In the music industry, making it to five albums is a milestone.
In the rap world, it shows that you have not only been successful as an artist because of your longevity but also signifies some of your best work. Five albums should also have showcased your evolution as an emcee. Is this the case for Ludacris?
His fifth solo LP, “Release Therapy,” is just that, a lyrical venting of issues that have plagued ‘Cris since his inception into hip hop. It also signifies the ending of his contractual obligations to Def Jam South, henceforth, his “release.”
The introduction, “Warning,” is the predictable boasting session that we expect at the beginning of each Luda LP.
The collaboration with fellow Atlanta native Young Jeezy, “Grew Up a Screw Up,” featuring the late Notorious B.I.G.’s words as the hook, details each rapper’s development from youthful poverty to adulthood wealth. Luda preaches, “Reach ya hands in the air and you can play with the stars/ It’s not the hand that you was dealt but how you play your cards.”
Luda is never short of punch lines, as shown on “Ultimate Satisfaction,” featuring Field Mob, and “Mouths To Feed,” where he states, “I stay in heavy rotation like a washing machine.”
The Neptunes-produced first single, “Money Maker,” has garnered just that on BET and MTV. “Woozy,” another ode to the ladies features the king of baby-making music himself, R. Kelly. The hook is just plain nasty, and we’d expect nothing less from Kelly.
Luda vents his frustrations towards other emcees in the middle of the LP. “Tell It Like It Is,” throws a thinly veiled line that could be interpreted as an insult toward the self-proclaimed “King of the South” T.I. “How you own three cars but don’t even own your own name?” ‘Cris also tells Chingy he “wishes him well but don’t want nothing to do with him.”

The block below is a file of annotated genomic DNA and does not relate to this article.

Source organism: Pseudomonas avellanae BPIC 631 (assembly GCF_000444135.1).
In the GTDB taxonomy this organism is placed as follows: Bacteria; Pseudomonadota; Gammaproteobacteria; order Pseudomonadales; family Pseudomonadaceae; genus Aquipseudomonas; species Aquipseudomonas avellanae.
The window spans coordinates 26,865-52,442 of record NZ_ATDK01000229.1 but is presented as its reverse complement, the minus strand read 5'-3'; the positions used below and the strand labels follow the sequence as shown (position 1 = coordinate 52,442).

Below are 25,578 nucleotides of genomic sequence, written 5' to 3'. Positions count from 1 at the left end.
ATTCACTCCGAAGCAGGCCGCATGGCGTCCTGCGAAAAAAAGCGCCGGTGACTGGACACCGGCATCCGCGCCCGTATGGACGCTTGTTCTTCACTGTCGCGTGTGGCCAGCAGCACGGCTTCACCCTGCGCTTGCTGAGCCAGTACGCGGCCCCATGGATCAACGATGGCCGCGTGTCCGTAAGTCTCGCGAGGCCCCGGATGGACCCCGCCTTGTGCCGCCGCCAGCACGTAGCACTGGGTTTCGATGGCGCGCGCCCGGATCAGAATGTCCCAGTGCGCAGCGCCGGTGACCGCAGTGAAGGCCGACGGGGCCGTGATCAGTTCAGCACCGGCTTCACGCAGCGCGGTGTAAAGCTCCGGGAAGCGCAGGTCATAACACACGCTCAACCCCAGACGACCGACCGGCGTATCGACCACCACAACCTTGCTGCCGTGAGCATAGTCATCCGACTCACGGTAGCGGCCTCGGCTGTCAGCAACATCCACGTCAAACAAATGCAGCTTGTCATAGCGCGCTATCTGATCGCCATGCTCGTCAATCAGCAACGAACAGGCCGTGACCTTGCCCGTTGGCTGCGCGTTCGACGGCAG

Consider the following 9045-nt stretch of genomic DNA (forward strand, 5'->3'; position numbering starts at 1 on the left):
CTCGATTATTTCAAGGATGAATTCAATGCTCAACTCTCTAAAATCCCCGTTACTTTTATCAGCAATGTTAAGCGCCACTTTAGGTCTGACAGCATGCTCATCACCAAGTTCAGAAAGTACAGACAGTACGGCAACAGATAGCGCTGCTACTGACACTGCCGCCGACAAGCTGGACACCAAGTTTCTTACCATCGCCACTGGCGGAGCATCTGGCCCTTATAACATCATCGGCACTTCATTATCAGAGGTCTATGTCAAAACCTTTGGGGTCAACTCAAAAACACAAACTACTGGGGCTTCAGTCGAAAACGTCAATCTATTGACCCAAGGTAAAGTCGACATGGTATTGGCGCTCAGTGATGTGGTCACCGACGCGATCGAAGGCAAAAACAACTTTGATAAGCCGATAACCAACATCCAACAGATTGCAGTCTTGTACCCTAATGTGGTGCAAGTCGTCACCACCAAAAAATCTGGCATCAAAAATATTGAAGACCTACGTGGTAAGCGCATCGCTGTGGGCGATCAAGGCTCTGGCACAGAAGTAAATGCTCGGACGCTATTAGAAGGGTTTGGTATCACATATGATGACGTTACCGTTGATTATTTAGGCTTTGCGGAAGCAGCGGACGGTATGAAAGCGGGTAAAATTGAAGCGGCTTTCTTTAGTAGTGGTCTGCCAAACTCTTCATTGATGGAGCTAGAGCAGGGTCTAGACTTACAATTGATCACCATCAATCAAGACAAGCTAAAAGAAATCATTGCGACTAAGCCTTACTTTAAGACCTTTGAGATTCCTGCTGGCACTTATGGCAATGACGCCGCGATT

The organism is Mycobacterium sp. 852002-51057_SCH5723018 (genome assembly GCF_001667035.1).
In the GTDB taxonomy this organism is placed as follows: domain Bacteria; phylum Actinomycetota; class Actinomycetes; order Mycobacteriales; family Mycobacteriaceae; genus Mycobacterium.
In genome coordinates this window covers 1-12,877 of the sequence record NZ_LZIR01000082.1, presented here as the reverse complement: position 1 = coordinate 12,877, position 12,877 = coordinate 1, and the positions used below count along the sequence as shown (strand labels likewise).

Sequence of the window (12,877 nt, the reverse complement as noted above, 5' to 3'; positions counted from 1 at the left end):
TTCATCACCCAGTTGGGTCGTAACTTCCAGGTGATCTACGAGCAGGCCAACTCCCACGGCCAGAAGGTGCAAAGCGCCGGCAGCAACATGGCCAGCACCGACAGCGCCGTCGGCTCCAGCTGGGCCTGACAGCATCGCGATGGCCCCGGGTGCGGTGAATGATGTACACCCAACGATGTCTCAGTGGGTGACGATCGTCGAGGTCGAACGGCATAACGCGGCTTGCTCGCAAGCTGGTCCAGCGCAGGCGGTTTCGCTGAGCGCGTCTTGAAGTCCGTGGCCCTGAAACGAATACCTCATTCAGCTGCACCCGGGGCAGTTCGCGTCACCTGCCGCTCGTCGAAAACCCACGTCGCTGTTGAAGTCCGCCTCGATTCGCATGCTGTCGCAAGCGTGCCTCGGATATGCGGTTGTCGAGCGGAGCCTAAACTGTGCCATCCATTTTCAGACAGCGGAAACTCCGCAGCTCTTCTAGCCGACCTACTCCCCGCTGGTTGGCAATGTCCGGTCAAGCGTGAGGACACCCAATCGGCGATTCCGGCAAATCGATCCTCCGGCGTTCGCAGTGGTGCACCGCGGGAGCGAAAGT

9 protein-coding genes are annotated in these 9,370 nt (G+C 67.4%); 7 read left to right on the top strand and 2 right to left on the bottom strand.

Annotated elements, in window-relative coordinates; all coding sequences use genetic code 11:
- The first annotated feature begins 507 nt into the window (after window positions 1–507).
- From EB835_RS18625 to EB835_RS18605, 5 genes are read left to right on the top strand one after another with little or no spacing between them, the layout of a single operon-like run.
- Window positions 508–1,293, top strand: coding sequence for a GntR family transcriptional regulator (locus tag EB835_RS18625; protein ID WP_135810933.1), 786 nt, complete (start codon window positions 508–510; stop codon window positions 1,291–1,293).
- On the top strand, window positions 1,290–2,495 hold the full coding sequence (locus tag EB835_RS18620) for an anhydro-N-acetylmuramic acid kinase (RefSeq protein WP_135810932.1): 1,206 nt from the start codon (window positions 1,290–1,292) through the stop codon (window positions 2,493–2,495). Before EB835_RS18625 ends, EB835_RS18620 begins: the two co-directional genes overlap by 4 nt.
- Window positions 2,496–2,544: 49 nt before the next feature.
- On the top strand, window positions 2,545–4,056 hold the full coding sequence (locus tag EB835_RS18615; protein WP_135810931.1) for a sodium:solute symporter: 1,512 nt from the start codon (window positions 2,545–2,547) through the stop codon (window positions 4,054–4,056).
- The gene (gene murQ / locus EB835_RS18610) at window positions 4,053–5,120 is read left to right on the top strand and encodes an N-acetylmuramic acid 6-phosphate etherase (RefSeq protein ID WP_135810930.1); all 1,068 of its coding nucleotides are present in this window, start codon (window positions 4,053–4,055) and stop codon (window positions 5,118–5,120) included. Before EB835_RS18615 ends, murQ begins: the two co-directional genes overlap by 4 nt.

The album’s standout lyrical performance is the previously released mixtape banger, “War With God.”
In case you haven’t heard, the presumed targets of this diss-track have gone as far as Young Jeezy with the line “Never sold cocaine but I’m still the f****** man,” but have been focused on T.I. with, “How many times is you gon’ rap about busting your gun/How many times you gon trap without busting your gun/Only shots you ever took was subliminal/to the General/Disrespecting those doing real time with real criminals.”
Besides a couple of filler songs, this is really a solid album. But whether it lives up to his previous works depends on the preference of the listener.
“Do Your Time,” is a dedication to his incarcerated relatives and homeboys and features the recently freed Beanie Sigel, Pimp C and C-Murder.
While Luda speaks on his feelings about the U.S. penal system, the other three reflect on their actual time served and the realities faced while inside those walls.
The track also shouts out still locked up rappers Mac, Mystikal and Shyne.
“Runaway Love,” featuring Mary J. Blige showcases Luda’s story-telling ability, a la 2Pac’s “Brenda’s Got a Baby,” with each verse detailing a different issue facing young women. Songs like these are a vast contrast to the party tunes we are accustomed to hearing from ‘Cris.
So we have witnessed Ludacris’ broadening of subject matter, but we should expect that from an artist that is five albums deep in the game.
However, we have not seen the lyrical growth and introspectiveness for that we long. Sometimes we want to hear more than just a witty punchline and more insight into a rapper’s thoughts on society, as exhibited on a few songs on the album. And as always, he will make us groove in the club.
“Release Therapy,” despite its shortcomings concept-wise, is a success and ensures that Ludacris will continue his platinum success while remaining loyal to his fan base.